Common Name:    Bahama Berry, Mounjean Tea, Pineapple Verbena

Species: Nashia inauguensis – is a relative of the Verbena and a native to the Bahamas, in particular, the island of Inagua. A loose shrub with informal branching it reaches approximately 7’ high. It grows along rocky outcroppings semi-protected from strong ocean winds. The bark becomes interesting with age. The trunk when mature is approximately 3 – 4” in diameter. Bahama Berry is also known as Mounjean Tea, because a decoction of the fragrant leaves, variously described as having the scent and flavor of citrus, vanilla, or pineapple is used as an herbal tea.

Bark/Foliage: Bahama Berry has a naturally flaky bark, which can be removed with a soft brush, showing off a smooth yellowish bark that is quite beautiful. Do not use vinegar. The tiny, shiny leaves have a citrusy smell, with close. The leaves are opposite (or fascicled), elliptic to obovate or spatulate, 5-10 mm long

Flower/ fruit: The Bahama Berry develops fragrant white or cream colored tiny flowers, which form clusters. The flowers attract nectar seekers and pollinators, in particular the Atala butterfly. Each flower is only 2 mm in diameter. The berries that follow are reddish orange.

Fertilizer: When new spring growth appears use a balanced fertilizer weekly continuing throughout the summer. During the winter month reduce fertilizer to once a month.

Repotting: Can be done when night temperatures are low to mid 60F. Repot young trees (up to 10 years) every other year, older trees every 3-4 years. During the spring and early summer the roots can be sawed off without attempting to comb them out. Prune roots moderately.

Prune/Training: To develop the foliage, clip and grow is best. The branches are somewhat brittle, but can be wired with care. Branches grow long and fast creating long internodes. Once the initial trunk and branches are established trim frequently to keep its shape.

Soil: Tolerates slightly acidic to alkaline soils. pH 7.0. Do not use soil that dries out quickly.

Propagation: Cuttings and air layering during spring and summer.

Insect/ Disease: Mealy bugs underneath the bark need to be removed with tweezers. Scale can also be a problem. Spray with non-toxic insect spray or soap solution. Soaps should be rinsed off the next day.

Watering: Never allow to dry out, keep evenly moist. Bahama Berry is also called “I dry-I die” and likes high humidity.

Light: Does best with full sunshine.

Styles: Suitable for shohin or mame size, informal upright, as well as literati.

Temperature: Protect below 45°F. Cold sensitive.

For more information: 





Common Name:    Bottle Brush, Lemon Bottlebrush, Red Bottlebrush, Weeping Bottlebrush

Botanical Name:
Callistemonis an evergreen shrub or tree native to Australia, commonly known as Bottle Brush because of their cylindrical, brush-like flower spike. The textured gray bark gives the appearance of an old tree even on a 3 to 4 year old bonsai.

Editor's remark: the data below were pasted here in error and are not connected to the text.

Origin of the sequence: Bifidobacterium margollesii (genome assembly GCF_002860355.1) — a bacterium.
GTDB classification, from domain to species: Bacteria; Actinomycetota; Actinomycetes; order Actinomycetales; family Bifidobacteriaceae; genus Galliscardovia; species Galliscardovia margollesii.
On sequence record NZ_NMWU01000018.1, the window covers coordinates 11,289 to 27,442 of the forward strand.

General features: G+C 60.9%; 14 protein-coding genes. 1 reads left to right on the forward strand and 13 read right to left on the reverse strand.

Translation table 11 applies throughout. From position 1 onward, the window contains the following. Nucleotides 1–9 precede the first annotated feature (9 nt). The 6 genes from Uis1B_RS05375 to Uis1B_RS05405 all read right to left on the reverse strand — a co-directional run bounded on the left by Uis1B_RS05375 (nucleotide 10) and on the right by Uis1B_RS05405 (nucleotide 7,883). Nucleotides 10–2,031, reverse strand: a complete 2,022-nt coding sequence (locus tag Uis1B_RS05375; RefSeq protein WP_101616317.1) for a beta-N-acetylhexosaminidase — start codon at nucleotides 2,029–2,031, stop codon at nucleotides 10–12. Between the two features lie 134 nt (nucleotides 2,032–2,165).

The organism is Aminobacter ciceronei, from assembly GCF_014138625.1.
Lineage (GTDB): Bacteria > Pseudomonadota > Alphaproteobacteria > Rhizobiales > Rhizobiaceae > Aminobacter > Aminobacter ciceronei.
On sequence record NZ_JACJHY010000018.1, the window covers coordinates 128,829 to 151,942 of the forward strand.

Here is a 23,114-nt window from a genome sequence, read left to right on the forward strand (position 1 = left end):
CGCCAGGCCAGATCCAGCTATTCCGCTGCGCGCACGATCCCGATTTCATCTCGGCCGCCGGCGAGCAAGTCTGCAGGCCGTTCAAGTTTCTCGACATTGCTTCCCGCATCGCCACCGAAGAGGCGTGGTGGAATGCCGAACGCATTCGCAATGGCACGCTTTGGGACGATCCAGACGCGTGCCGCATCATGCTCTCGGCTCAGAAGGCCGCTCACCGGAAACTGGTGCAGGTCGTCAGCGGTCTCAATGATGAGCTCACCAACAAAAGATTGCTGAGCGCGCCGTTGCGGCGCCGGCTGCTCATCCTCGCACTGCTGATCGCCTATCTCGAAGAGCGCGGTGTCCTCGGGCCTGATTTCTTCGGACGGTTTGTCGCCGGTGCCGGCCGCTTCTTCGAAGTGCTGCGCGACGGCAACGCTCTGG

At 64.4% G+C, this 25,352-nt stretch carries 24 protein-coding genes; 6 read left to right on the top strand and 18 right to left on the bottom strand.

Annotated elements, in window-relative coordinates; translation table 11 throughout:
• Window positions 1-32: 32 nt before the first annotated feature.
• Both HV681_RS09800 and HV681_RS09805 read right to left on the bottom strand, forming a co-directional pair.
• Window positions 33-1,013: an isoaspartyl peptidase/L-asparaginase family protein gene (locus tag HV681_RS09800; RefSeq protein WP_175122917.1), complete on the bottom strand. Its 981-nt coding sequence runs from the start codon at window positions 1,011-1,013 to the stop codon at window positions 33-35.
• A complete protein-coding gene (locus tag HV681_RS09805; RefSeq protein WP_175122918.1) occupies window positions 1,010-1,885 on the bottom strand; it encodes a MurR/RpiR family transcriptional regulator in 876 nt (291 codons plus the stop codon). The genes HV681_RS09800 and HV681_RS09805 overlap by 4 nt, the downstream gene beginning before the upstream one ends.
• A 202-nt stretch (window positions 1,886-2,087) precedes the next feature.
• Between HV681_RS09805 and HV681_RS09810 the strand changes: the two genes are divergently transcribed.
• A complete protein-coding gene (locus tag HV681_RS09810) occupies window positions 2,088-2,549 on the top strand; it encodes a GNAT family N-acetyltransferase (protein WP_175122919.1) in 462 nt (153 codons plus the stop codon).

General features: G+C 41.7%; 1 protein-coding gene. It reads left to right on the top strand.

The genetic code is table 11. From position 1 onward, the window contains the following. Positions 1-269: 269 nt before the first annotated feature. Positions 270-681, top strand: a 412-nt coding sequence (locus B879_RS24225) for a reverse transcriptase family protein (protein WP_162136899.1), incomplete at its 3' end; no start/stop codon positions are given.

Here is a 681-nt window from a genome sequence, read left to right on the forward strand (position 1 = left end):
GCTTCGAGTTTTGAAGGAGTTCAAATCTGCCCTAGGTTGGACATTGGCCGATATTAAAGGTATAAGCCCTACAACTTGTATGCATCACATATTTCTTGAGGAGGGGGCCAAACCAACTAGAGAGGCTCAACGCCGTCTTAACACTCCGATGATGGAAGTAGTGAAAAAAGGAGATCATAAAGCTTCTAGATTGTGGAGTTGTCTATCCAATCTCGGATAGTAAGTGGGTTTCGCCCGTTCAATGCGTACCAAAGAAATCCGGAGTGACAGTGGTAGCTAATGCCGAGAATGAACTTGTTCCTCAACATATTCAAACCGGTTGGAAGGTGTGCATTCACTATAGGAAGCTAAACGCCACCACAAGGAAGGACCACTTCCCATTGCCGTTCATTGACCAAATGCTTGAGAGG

Callistemon citrinus – In Australia this is the more popular variety for bonsai.  This dwarf version of the Bottlebrush only grows to a height of 4 to 10’. The lance shaped, dark green leaves are 2 to 4” long.  The leaf arrangement is alternate. The flower spikes are 2 ? to 4” long and 1 ? to 3” in diameter. The leaves when crushed smell like citrus.
Callistemon viminalis – Weeping Bottlebrush has pendulous foliage and is widely used in South Florida landscaping where it reaches a height of approximately 15 to 20’. As the trunk is slow to thicken it is good to start off with a nice size trunk. The flower spikes and leaves are slightly larger than citrinus and have a silvery green color.

Flower/ fruit:
The bright red flowers appearing between spring and fall are actually long spikes of tiny flowers with very long stamens. They are irresistible to hummingbirds. The flowers are followed by a profusion of triple celled, rounded, woody seed capsules. These capsules will last for years.

Likes moist but well draining soil. Neutral PH 6.5 to 7.5

Well balanced fertilizer with an occasional boost of phosphate: weekly during the late spring and summer, monthly the rest of the year.

Repotting in early spring, just before the new buds are swelling. – Usually mid to low to mid 60F. Bottle Brush does not like to be root bound. Roots can be cut back severely, leaving the main root ball undisturbed. 

Bottle Brush has a vigorous upward growth habit and requires heavy pruning after flowering. They can be cut back to bare wood and will back shoot well. Wiring can be done as long as the branches have not hardened off.

By seed and cuttings in spring or fall. Propagation from cuttings is more reliable, particularly if the leaves are removed from the lower half to two-thirds. Cuttings should be approximately 4” long. Wound the lower stem by removing a sliver of bark and treat with a rooting hormone. Nursery stock with a good size trunk and good movement is also suitable. Reduce the tree to approximately 8 to 9”. Shoots will appear within weeks and the branch development can be started. Within 2 years it will make an incredible bonsai. 

Insect/ Disease:
Spider mites, Sphaeropsis gall, scale, root rot. Also is susceptible to Nematodes.

Dryer condition during the winter, but do not allow to dry out completely. Water heavily during summer 

During the summer full sun to facilitate blooms is best.

Bottlebrush likes cool conditions during the winter (protect below 50°F).

Bottle Brush lends itself to a variety of styles.






Common Name:    Dwarf Jade, Elephant Grass or Elephant Bush
Botanical Name:
Portulacaria afra – Even though this evergreen shrub is referred to as Dwarf Jade it is not related to the larger-leaved Jade plant which belongs to the Crassula family. In its native habitat, the arid, sub-tropical areas of South Africa, it reaches a height of approximately 10’,. Portulacaria is a succulent, which means that trunks and branches are water laden, semi-pliable, and depend on their moisture content rather than hard wood to maintain their rigidity. Elephants graze on the leaves.

The trunk and branches are reddish-brown and are smooth when young, and become peeling and papery when mature. Primary branches are often alternating, but secondary branches and twigs are almost always opposing. Leaves are about 1/3 of an inch long, smooth, oval and thick, and appearing in opposite pairs. Each pair of leaves grow at right angles to the next with a very short petiole.